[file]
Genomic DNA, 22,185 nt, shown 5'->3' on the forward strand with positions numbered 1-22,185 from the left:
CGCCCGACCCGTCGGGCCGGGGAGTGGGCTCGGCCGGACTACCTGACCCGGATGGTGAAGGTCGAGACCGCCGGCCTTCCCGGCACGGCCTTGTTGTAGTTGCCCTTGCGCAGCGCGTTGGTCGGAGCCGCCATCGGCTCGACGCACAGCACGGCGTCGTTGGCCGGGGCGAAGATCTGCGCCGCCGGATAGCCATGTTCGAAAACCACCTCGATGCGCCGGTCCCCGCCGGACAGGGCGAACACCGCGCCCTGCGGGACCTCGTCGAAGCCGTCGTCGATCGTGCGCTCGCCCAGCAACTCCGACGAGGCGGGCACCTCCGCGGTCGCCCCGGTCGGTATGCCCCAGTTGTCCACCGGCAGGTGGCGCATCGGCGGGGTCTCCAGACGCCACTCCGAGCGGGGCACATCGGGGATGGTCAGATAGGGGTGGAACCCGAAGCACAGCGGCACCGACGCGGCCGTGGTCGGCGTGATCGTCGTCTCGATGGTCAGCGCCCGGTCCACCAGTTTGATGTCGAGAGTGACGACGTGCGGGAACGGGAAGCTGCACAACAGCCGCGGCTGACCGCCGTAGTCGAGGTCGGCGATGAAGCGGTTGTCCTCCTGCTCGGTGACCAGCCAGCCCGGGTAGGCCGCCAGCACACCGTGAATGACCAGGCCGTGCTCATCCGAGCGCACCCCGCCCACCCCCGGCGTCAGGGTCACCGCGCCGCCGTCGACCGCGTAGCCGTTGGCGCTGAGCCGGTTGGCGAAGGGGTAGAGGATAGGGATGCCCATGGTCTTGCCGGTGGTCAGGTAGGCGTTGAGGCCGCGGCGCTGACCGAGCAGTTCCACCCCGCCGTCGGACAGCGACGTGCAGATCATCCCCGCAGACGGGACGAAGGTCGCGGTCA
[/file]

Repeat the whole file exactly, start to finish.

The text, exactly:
Genomic DNA, 22,185 nt, shown 5'->3' on the forward strand with positions numbered 1-22,185 from the left:
CGCCCGACCCGTCGGGCCGGGGAGTGGGCTCGGCCGGACTACCTGACCCGGATGGTGAAGGTCGAGACCGCCGGCCTTCCCGGCACGGCCTTGTTGTAGTTGCCCTTGCGCAGCGCGTTGGTCGGAGCCGCCATCGGCTCGACGCACAGCACGGCGTCGTTGGCCGGGGCGAAGATCTGCGCCGCCGGATAGCCATGTTCGAAAACCACCTCGATGCGCCGGTCCCCGCCGGACAGGGCGAACACCGCGCCCTGCGGGACCTCGTCGAAGCCGTCGTCGATCGTGCGCTCGCCCAGCAACTCCGACGAGGCGGGCACCTCCGCGGTCGCCCCGGTCGGTATGCCCCAGTTGTCCACCGGCAGGTGGCGCATCGGCGGGGTCTCCAGACGCCACTCCGAGCGGGGCACATCGGGGATGGTCAGATAGGGGTGGAACCCGAAGCACAGCGGCACCGACGCGGCCGTGGTCGGCGTGATCGTCGTCTCGATGGTCAGCGCCCGGTCCACCAGTTTGATGTCGAGAGTGACGACGTGCGGGAACGGGAAGCTGCACAACAGCCGCGGCTGACCGCCGTAGTCGAGGTCGGCGATGAAGCGGTTGTCCTCCTGCTCGGTGACCAGCCAGCCCGGGTAGGCCGCCAGCACACCGTGAATGACCAGGCCGTGCTCATCCGAGCGCACCCCGCCCACCCCCGGCGTCAGGGTCACCGCGCCGCCGTCGACCGCGTAGCCGTTGGCGCTGAGCCGGTTGGCGAAGGGGTAGAGGATAGGGATGCCCATGGTCTTGCCGGTGGTCAGGTAGGCGTTGAGGCCGCGGCGCTGACCGAGCAGTTCCACCCCGCCGTCGGACAGCGACGTGCAGATCATCCCCGCAGACGGGACGAAGGTCGCGGTCA